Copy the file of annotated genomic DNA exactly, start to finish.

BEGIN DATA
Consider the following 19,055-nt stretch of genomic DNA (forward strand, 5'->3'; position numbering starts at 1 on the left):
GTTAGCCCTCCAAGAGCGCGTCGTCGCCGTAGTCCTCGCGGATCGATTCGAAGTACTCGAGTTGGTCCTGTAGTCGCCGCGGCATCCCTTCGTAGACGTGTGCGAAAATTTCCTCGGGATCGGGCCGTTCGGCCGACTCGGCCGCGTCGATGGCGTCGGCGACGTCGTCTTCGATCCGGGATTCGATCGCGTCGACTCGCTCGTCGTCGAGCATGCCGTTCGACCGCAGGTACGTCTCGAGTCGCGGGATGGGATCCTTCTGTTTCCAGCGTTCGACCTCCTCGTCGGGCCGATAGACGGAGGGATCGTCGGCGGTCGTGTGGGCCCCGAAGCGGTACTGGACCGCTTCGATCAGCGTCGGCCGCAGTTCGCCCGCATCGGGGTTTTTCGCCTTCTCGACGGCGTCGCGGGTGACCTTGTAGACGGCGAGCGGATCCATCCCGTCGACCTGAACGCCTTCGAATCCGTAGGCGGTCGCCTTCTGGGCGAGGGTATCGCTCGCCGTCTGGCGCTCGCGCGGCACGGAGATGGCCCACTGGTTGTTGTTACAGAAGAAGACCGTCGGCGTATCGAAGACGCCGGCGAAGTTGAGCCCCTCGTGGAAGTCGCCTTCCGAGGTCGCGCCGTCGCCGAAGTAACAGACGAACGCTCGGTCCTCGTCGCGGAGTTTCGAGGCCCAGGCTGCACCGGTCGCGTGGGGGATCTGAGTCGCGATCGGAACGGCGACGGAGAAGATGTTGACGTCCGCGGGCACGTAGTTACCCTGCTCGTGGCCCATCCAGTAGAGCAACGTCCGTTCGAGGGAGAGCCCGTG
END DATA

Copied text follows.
Consider the following 19,055-nt stretch of genomic DNA (forward strand, 5'->3'; position numbering starts at 1 on the left):
GTTAGCCCTCCAAGAGCGCGTCGTCGCCGTAGTCCTCGCGGATCGATTCGAAGTACTCGAGTTGGTCCTGTAGTCGCCGCGGCATCCCTTCGTAGACGTGTGCGAAAATTTCCTCGGGATCGGGCCGTTCGGCCGACTCGGCCGCGTCGATGGCGTCGGCGACGTCGTCTTCGATCCGGGATTCGATCGCGTCGACTCGCTCGTCGTCGAGCATGCCGTTCGACCGCAGGTACGTCTCGAGTCGCGGGATGGGATCCTTCTGTTTCCAGCGTTCGACCTCCTCGTCGGGCCGATAGACGGAGGGATCGTCGGCGGTCGTGTGGGCCCCGAAGCGGTACTGGACCGCTTCGATCAGCGTCGGCCGCAGTTCGCCCGCATCGGGGTTTTTCGCCTTCTCGACGGCGTCGCGGGTGACCTTGTAGACGGCGAGCGGATCCATCCCGTCGACCTGAACGCCTTCGAATCCGTAGGCGGTCGCCTTCTGGGCGAGGGTATCGCTCGCCGTCTGGCGCTCGCGCGGCACGGAGATGGCCCACTGGTTGTTGTTACAGAAGAAGACCGTCGGCGTATCGAAGACGCCGGCGAAGTTGAGCCCCTCGTGGAAGTCGCCTTCCGAGGTCGCGCCGTCGCCGAAGTAACAGACGAACGCTCGGTCCTCGTCGCGGAGTTTCGAGGCCCAGGCTGCACCGGTCGCGTGGGGGATCTGAGTCGCGATCGGAACGGCGACGGAGAAGATGTTGACGTCCGCGGGCACGTAGTTACCCTGCTCGTGGCCCATCCAGTAGAGCAACGTCCGTTCGAGGGAGAGCCCGTG